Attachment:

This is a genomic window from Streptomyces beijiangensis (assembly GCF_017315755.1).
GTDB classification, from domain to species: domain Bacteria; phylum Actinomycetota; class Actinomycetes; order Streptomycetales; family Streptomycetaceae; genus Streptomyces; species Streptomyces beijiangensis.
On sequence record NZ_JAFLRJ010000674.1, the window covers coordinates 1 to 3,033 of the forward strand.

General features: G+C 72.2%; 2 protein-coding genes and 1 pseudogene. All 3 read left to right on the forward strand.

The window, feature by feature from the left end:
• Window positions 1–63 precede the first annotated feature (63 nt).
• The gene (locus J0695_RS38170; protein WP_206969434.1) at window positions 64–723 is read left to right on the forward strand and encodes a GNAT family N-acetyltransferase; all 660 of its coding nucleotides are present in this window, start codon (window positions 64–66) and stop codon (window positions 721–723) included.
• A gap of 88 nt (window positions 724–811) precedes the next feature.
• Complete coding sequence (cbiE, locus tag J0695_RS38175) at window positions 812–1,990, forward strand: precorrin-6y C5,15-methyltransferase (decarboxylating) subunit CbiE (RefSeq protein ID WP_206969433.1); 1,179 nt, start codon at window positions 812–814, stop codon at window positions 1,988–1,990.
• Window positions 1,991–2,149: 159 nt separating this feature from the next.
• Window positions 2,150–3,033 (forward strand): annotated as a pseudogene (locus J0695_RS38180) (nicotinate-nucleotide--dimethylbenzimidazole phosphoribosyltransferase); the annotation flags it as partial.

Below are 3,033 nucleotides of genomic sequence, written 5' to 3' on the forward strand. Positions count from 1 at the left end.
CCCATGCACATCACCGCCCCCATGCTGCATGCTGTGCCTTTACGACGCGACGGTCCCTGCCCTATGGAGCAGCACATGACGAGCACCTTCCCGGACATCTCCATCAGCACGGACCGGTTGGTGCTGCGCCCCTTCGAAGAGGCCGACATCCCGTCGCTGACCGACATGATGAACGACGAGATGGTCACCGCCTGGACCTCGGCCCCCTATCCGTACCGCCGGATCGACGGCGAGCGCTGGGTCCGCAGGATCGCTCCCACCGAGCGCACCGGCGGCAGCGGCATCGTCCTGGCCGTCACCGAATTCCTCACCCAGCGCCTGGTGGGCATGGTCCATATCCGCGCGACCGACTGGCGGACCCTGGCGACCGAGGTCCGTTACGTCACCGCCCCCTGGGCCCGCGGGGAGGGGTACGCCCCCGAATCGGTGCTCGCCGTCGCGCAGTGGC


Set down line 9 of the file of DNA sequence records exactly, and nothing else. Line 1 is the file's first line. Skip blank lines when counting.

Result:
• Complete coding sequence (cbiE, locus tag J0695_RS38175) at window positions 812–1,990, forward strand: precorrin-6y C5,15-methyltransferase (decarboxylating) subunit CbiE (RefSeq protein ID WP_206969433.1); 1,179 nt, start codon at window positions 812–814, stop codon at window positions 1,988–1,990.